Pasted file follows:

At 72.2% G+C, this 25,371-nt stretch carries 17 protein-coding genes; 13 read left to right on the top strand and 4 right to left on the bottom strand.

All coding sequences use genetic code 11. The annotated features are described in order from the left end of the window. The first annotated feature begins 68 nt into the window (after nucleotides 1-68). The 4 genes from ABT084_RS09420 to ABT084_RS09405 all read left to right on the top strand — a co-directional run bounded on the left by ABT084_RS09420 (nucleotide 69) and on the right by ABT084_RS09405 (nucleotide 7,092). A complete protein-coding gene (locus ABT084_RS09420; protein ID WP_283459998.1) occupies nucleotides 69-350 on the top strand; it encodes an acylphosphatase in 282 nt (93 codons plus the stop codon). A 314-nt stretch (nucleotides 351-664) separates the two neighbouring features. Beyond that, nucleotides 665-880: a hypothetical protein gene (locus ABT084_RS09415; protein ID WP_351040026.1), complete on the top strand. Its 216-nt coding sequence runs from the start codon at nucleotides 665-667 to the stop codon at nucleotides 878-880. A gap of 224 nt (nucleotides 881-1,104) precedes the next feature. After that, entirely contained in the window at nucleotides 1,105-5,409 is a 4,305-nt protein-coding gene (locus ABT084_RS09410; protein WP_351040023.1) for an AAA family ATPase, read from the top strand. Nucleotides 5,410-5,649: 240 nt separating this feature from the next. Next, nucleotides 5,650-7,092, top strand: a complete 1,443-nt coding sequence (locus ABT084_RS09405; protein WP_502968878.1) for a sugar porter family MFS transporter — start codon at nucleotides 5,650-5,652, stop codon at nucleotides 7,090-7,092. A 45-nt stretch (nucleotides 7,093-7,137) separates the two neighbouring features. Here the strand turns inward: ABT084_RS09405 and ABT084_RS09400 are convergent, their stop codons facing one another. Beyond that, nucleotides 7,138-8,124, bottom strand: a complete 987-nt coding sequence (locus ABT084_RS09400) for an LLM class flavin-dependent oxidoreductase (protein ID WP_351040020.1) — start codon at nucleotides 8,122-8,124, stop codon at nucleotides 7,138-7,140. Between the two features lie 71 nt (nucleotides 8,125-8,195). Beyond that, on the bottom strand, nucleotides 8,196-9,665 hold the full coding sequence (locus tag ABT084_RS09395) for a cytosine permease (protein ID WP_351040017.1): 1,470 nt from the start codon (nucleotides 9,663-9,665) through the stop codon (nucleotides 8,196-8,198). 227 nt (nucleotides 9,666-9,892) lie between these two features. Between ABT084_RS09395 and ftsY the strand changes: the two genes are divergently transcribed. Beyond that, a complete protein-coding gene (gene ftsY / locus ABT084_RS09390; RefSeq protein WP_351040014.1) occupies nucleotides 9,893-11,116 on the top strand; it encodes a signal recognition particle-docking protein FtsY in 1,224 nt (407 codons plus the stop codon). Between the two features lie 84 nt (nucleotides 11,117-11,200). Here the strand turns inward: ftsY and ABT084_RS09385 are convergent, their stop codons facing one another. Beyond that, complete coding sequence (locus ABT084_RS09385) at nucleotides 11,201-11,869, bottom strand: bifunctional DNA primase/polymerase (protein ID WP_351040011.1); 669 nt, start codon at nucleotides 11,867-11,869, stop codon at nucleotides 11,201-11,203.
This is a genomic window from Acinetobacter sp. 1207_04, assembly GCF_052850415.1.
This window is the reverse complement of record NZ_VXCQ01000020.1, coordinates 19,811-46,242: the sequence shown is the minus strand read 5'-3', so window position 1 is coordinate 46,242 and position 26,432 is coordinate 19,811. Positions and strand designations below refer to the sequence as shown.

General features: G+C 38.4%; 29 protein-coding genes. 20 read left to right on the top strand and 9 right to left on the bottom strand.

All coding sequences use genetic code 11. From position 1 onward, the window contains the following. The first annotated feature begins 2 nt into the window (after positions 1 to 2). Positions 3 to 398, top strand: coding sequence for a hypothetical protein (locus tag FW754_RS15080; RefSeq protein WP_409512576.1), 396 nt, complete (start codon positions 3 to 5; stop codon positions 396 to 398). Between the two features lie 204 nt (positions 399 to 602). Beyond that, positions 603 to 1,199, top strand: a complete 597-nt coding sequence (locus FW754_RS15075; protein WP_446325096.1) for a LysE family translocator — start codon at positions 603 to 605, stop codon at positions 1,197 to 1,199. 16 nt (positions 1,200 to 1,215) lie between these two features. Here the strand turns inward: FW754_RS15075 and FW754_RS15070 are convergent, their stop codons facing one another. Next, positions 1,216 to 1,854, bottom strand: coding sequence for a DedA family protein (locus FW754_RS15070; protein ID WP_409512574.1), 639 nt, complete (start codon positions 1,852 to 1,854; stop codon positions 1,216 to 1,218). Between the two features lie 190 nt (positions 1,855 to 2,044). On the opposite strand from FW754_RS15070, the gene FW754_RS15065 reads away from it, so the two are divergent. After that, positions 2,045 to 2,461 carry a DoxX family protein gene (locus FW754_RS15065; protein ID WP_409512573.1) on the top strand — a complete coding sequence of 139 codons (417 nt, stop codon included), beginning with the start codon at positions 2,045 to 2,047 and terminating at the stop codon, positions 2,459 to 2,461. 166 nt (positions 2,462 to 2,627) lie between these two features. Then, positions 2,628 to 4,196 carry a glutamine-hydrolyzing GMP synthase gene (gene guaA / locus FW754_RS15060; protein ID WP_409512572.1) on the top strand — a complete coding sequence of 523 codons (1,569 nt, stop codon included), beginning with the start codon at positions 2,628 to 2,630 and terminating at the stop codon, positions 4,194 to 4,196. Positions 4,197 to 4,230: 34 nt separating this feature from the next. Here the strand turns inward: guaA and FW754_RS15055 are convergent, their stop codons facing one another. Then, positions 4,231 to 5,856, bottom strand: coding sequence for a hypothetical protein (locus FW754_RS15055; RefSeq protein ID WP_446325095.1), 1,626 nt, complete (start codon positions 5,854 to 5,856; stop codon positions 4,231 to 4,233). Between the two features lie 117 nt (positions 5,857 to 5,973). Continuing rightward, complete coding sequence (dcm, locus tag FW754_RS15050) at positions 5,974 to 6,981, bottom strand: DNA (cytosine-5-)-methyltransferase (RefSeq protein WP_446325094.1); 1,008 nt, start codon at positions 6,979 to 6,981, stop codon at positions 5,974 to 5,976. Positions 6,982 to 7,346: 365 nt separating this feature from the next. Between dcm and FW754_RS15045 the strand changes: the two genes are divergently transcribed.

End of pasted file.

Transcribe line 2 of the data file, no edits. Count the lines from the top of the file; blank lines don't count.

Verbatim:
All coding sequences use genetic code 11. The annotated features are described in order from the left end of the window. The first annotated feature begins 68 nt into the window (after nucleotides 1-68). The 4 genes from ABT084_RS09420 to ABT084_RS09405 all read left to right on the top strand — a co-directional run bounded on the left by ABT084_RS09420 (nucleotide 69) and on the right by ABT084_RS09405 (nucleotide 7,092). A complete protein-coding gene (locus ABT084_RS09420; protein ID WP_283459998.1) occupies nucleotides 69-350 on the top strand; it encodes an acylphosphatase in 282 nt (93 codons plus the stop codon). A 314-nt stretch (nucleotides 351-664) separates the two neighbouring features. Beyond that, nucleotides 665-880: a hypothetical protein gene (locus ABT084_RS09415; protein ID WP_351040026.1), complete on the top strand. Its 216-nt coding sequence runs from the start codon at nucleotides 665-667 to the stop codon at nucleotides 878-880. A gap of 224 nt (nucleotides 881-1,104) precedes the next feature. After that, entirely contained in the window at nucleotides 1,105-5,409 is a 4,305-nt protein-coding gene (locus ABT084_RS09410; protein WP_351040023.1) for an AAA family ATPase, read from the top strand. Nucleotides 5,410-5,649: 240 nt separating this feature from the next. Next, nucleotides 5,650-7,092, top strand: a complete 1,443-nt coding sequence (locus ABT084_RS09405; protein WP_502968878.1) for a sugar porter family MFS transporter — start codon at nucleotides 5,650-5,652, stop codon at nucleotides 7,090-7,092. A 45-nt stretch (nucleotides 7,093-7,137) separates the two neighbouring features. Here the strand turns inward: ABT084_RS09405 and ABT084_RS09400 are convergent, their stop codons facing one another. Beyond that, nucleotides 7,138-8,124, bottom strand: a complete 987-nt coding sequence (locus ABT084_RS09400) for an LLM class flavin-dependent oxidoreductase (protein ID WP_351040020.1) — start codon at nucleotides 8,122-8,124, stop codon at nucleotides 7,138-7,140. Between the two features lie 71 nt (nucleotides 8,125-8,195). Beyond that, on the bottom strand, nucleotides 8,196-9,665 hold the full coding sequence (locus tag ABT084_RS09395) for a cytosine permease (protein ID WP_351040017.1): 1,470 nt from the start codon (nucleotides 9,663-9,665) through the stop codon (nucleotides 8,196-8,198). 227 nt (nucleotides 9,666-9,892) lie between these two features. Between ABT084_RS09395 and ftsY the strand changes: the two genes are divergently transcribed. Beyond that, a complete protein-coding gene (gene ftsY / locus ABT084_RS09390; RefSeq protein WP_351040014.1) occupies nucleotides 9,893-11,116 on the top strand; it encodes a signal recognition particle-docking protein FtsY in 1,224 nt (407 codons plus the stop codon). Between the two features lie 84 nt (nucleotides 11,117-11,200). Here the strand turns inward: ftsY and ABT084_RS09385 are convergent, their stop codons facing one another. Beyond that, complete coding sequence (locus ABT084_RS09385) at nucleotides 11,201-11,869, bottom strand: bifunctional DNA primase/polymerase (protein ID WP_351040011.1); 669 nt, start codon at nucleotides 11,867-11,869, stop codon at nucleotides 11,201-11,203.